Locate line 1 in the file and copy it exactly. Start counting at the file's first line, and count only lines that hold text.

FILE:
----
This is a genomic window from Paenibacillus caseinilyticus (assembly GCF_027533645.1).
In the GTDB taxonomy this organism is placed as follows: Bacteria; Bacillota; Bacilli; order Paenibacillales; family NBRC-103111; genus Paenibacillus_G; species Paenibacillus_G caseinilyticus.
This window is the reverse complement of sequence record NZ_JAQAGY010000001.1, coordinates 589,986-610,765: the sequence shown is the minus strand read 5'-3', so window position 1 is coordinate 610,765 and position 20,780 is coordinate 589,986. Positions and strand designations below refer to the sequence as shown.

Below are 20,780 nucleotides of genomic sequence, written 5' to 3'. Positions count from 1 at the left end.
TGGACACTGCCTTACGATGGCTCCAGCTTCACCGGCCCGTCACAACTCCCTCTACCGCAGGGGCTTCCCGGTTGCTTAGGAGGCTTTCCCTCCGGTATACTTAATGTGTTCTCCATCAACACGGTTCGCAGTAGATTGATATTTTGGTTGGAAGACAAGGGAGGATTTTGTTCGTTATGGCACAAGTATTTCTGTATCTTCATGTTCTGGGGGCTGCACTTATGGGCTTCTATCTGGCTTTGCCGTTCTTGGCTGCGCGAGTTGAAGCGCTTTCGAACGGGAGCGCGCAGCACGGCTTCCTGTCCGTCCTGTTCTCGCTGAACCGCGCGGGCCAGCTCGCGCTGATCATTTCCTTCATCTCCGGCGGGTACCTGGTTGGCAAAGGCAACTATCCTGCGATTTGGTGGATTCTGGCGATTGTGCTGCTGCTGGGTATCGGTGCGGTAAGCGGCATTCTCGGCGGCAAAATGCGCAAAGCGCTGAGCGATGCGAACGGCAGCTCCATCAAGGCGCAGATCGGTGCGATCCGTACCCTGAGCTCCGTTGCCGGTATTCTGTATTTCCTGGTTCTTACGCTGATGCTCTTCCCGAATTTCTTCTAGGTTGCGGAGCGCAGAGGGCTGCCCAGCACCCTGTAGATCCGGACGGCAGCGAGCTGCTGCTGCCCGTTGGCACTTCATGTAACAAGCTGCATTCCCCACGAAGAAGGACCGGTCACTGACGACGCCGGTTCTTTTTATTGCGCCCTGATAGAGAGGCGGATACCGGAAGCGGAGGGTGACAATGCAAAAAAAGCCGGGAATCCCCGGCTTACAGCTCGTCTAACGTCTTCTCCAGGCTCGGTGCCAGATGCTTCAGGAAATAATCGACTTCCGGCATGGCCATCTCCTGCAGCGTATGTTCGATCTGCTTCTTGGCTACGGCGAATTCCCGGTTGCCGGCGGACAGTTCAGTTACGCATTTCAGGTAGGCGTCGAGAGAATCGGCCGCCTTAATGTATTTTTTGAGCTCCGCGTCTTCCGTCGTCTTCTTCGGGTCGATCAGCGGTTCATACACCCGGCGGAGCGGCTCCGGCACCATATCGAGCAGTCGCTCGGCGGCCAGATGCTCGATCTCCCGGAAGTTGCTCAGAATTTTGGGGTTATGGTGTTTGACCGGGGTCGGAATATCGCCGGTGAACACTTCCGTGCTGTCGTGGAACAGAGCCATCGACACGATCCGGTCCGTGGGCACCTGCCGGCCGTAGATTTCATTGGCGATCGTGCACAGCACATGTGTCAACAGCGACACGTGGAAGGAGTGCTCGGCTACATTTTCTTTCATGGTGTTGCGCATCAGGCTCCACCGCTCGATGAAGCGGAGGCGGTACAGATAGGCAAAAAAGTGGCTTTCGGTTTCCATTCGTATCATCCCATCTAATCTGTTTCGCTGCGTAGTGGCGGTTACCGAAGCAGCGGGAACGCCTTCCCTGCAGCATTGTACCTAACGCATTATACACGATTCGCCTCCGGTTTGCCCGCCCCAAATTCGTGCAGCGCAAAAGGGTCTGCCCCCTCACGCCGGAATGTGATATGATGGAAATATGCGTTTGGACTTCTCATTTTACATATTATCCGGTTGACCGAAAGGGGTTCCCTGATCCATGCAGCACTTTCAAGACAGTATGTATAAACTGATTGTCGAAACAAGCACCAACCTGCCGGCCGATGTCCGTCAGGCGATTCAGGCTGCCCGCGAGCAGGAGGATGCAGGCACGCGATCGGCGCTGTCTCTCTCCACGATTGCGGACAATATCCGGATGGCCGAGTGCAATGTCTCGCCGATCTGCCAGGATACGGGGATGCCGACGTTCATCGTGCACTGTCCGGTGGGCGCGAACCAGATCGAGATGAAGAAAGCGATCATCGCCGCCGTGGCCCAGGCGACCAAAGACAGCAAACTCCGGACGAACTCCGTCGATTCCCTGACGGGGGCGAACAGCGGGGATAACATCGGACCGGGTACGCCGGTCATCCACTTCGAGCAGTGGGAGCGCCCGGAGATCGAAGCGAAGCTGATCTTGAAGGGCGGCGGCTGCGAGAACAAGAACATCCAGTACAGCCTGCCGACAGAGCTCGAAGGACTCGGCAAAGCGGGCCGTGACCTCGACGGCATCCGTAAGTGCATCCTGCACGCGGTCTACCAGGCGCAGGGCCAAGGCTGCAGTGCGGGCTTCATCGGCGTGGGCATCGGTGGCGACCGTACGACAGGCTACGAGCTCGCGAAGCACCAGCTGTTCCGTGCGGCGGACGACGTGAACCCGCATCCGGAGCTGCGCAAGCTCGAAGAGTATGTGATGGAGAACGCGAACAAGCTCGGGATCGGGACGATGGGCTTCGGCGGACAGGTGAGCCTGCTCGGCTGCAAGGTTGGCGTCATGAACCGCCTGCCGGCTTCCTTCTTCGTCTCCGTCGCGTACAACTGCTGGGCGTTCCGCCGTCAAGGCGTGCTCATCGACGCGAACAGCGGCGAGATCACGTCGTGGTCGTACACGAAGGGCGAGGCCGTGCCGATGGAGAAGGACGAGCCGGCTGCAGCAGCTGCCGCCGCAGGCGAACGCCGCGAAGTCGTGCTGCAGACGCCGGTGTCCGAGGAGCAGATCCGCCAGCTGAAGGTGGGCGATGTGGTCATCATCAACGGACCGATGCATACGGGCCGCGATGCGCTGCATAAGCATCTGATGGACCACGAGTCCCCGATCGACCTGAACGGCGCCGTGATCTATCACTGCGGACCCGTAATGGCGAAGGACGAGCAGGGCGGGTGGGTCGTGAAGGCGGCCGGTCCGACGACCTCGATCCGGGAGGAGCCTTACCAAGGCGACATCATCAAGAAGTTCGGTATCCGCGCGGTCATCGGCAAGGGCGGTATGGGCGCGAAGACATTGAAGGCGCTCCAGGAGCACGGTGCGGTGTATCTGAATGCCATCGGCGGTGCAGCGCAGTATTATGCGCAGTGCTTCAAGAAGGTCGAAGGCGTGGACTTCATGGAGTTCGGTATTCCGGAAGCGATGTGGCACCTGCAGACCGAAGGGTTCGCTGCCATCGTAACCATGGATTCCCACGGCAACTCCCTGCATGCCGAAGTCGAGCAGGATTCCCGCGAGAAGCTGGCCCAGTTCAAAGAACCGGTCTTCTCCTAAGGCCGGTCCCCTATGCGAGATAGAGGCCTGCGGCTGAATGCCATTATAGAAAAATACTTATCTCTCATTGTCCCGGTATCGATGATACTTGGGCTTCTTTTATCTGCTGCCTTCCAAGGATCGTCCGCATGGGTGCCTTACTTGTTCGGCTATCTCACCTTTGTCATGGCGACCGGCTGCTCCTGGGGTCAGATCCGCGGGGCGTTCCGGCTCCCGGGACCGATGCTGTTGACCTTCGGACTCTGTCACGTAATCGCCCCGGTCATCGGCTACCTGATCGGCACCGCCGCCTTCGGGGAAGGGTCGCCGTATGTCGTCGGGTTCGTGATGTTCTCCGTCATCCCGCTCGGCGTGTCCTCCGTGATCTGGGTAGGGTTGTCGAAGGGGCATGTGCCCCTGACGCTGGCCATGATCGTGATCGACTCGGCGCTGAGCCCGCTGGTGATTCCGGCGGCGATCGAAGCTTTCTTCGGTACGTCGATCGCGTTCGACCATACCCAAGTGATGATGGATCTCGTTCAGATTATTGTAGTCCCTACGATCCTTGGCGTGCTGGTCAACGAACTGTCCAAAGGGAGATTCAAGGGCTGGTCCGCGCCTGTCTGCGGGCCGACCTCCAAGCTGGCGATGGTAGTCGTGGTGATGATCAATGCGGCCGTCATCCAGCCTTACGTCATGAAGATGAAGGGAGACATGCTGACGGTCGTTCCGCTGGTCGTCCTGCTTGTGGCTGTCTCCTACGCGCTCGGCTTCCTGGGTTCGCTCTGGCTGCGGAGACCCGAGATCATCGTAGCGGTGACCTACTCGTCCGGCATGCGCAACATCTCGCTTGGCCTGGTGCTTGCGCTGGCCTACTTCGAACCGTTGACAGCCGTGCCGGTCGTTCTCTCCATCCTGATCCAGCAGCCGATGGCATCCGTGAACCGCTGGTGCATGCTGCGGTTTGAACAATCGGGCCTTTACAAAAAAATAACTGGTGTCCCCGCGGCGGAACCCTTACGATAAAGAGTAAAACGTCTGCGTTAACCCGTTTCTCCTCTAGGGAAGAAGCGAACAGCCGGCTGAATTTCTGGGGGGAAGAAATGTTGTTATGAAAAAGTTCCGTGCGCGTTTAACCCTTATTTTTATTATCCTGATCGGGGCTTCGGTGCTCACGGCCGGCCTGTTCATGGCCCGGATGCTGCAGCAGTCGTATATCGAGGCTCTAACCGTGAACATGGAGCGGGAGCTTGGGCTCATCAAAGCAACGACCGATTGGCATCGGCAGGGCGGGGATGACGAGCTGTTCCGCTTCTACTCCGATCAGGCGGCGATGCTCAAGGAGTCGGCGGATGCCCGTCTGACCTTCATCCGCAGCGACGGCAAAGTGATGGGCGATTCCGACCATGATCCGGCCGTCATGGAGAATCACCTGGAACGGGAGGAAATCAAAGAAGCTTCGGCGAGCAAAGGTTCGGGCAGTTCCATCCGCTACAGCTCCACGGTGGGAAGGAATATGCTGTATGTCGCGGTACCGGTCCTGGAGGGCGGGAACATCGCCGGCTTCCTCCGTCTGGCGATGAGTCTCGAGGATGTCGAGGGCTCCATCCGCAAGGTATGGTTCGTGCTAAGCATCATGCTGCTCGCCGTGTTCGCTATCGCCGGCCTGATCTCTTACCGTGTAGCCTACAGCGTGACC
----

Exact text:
This is a genomic window from Paenibacillus caseinilyticus (assembly GCF_027533645.1).